Better Care Network highlights recent news pieces related to the issue of children's care around the world. These pieces include newspaper articles, interviews, audio or video clips, campaign launches, and more.
"A federal judge in Los Angeles ruled that Immigration and Customs Enforcement has until mid-July to release migrant children in family detention centers, citing COVID-19 concerns at these facilities," says this article from Texas Public Radio.
"Two rights groups want child welfare to receive priority [in Kenya] during the Covid-19 pandemic," says this article from the Daily Nation.
Judge rules migrant children in government family detention centers must be released due to coronavirus
A federal judge has ruled that the US government must release migrant children held in the country's three family detention centers by mid-July due to the coronavirus pandemic, according to this article from CNN.
"Millions of children in Yemen could be pushed to ‘the brink of starvation’ due to huge shortfalls in humanitarian aid funding amid the COVID-19 pandemic," says this press release from UNICEF.
This article from the Chronicle of Social Change discusses how, in the United States, "states and counties that have come to rely on interdisciplinary legal representation – a model that includes social workers and peer advocates working alongside attorneys to fight for parents and children – have overcome the new barriers imposed by the pandemic to help families reunify."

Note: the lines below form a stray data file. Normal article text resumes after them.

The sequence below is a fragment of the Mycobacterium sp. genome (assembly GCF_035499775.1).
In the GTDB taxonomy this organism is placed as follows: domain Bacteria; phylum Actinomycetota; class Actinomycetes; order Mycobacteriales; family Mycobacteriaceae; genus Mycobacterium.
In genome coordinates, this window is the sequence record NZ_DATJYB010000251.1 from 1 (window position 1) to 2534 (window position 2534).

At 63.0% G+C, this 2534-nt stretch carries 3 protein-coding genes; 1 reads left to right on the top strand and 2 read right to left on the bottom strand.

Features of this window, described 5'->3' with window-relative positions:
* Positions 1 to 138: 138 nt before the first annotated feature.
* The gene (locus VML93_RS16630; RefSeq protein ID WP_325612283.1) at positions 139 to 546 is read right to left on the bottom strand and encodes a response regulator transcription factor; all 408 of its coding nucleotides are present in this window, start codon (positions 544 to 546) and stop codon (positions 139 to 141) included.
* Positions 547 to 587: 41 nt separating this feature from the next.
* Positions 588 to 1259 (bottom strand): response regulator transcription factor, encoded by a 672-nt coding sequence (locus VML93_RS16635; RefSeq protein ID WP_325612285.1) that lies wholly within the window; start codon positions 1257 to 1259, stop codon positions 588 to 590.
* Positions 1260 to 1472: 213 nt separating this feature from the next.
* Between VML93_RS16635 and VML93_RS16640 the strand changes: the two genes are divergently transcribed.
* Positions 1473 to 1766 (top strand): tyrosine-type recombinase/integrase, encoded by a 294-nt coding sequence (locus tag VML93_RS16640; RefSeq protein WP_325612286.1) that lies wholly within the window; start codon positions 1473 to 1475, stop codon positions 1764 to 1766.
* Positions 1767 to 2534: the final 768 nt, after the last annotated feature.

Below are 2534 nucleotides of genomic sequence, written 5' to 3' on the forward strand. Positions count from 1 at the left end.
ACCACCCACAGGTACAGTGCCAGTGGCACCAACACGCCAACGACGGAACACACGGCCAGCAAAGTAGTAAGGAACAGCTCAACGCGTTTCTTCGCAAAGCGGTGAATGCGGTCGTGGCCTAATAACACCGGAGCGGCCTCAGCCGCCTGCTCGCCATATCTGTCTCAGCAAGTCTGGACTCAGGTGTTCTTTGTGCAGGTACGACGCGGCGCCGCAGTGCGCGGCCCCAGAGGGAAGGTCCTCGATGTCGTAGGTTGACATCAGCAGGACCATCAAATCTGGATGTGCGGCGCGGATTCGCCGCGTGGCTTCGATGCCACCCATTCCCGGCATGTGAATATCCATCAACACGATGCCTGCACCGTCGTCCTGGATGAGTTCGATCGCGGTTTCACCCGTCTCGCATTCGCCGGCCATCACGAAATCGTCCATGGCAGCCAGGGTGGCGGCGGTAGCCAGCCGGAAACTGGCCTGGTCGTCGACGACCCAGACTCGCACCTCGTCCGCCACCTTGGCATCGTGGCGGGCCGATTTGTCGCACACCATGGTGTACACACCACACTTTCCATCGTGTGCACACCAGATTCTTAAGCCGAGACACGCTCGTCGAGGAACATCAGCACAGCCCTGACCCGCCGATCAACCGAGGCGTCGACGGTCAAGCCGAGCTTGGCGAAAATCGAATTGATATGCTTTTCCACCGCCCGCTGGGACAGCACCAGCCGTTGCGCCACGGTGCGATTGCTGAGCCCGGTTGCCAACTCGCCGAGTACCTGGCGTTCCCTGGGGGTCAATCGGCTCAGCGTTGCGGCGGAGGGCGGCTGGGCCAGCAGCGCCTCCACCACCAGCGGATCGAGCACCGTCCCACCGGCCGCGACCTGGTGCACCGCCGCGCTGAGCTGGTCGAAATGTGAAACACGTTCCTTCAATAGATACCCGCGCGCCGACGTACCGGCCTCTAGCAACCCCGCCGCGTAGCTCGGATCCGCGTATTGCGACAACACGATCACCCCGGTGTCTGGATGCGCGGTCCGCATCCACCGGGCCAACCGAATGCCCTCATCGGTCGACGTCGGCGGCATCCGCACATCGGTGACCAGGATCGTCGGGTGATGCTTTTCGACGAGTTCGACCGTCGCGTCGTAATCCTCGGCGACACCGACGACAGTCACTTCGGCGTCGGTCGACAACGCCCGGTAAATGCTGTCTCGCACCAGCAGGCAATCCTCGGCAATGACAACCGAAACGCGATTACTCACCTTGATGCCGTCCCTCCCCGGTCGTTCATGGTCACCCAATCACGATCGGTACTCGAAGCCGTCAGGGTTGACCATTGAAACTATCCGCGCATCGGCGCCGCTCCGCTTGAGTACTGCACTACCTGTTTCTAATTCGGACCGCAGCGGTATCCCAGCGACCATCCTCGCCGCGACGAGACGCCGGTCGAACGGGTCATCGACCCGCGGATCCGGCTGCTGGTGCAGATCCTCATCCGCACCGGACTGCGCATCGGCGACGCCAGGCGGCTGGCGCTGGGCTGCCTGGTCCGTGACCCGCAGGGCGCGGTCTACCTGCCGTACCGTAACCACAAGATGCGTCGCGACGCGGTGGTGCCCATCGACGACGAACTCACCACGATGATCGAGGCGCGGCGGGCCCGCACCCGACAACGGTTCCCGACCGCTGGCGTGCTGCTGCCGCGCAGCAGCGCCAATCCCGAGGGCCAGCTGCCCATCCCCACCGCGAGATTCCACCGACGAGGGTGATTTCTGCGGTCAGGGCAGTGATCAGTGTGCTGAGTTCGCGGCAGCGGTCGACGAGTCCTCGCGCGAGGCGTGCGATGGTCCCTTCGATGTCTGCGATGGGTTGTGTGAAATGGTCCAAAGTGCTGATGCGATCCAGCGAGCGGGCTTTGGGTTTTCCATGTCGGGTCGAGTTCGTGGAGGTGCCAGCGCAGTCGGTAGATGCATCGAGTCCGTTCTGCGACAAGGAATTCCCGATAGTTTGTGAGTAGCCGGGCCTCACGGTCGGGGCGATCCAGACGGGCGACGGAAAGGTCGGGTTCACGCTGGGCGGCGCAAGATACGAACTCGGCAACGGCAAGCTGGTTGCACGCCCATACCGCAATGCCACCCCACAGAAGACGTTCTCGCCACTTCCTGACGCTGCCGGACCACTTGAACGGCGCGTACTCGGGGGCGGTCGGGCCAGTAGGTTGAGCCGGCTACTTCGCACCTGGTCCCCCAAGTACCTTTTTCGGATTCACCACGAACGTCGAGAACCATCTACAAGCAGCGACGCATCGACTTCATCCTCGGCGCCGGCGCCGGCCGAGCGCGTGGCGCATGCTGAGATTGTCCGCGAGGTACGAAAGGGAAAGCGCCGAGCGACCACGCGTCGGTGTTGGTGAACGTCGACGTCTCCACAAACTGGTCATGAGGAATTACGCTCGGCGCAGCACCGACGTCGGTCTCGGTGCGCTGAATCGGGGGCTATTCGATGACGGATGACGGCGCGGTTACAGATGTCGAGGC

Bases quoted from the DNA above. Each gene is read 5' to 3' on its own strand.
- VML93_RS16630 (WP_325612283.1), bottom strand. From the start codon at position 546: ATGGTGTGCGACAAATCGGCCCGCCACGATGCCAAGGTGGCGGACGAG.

This article from Child Rights International Network (CRIN) outlines some of the risks faced by children in residential care institutions during the COVID-19 pandemic and how governments should be responding during – and after – this pandemic.
"Foster care [in the UK] is in a “state of emergency” as the number of referrals rockets while the number of people looking to take children in has halved during the coronavirus pandemic," according to this article from the Independent.
This longform investigative article from CBC News explores the case of Serenity, a four-year-old girl who died in care, through an extensive review of court documents and interviews to seek to understand Serenity's life, and "what went so terribly wrong."
This article from ABC News explores the stories of some of "the more than 500,000 so-called Forgotten Australians who suffered abuse and neglect while living in out-of-home care over the past century" and how they have found healing through "a storytelling project that helps participants reimagine their past and invent new ways to see their stories."
In this piece for the Chronicle of Social Change, Vivek Sankaran writes about personal experience as a family defense lawyer and witnessing the racial disparity in the U.S. child welfare system, particularly in the racial bias in the discretion of child protective services (CPS) caseworkers.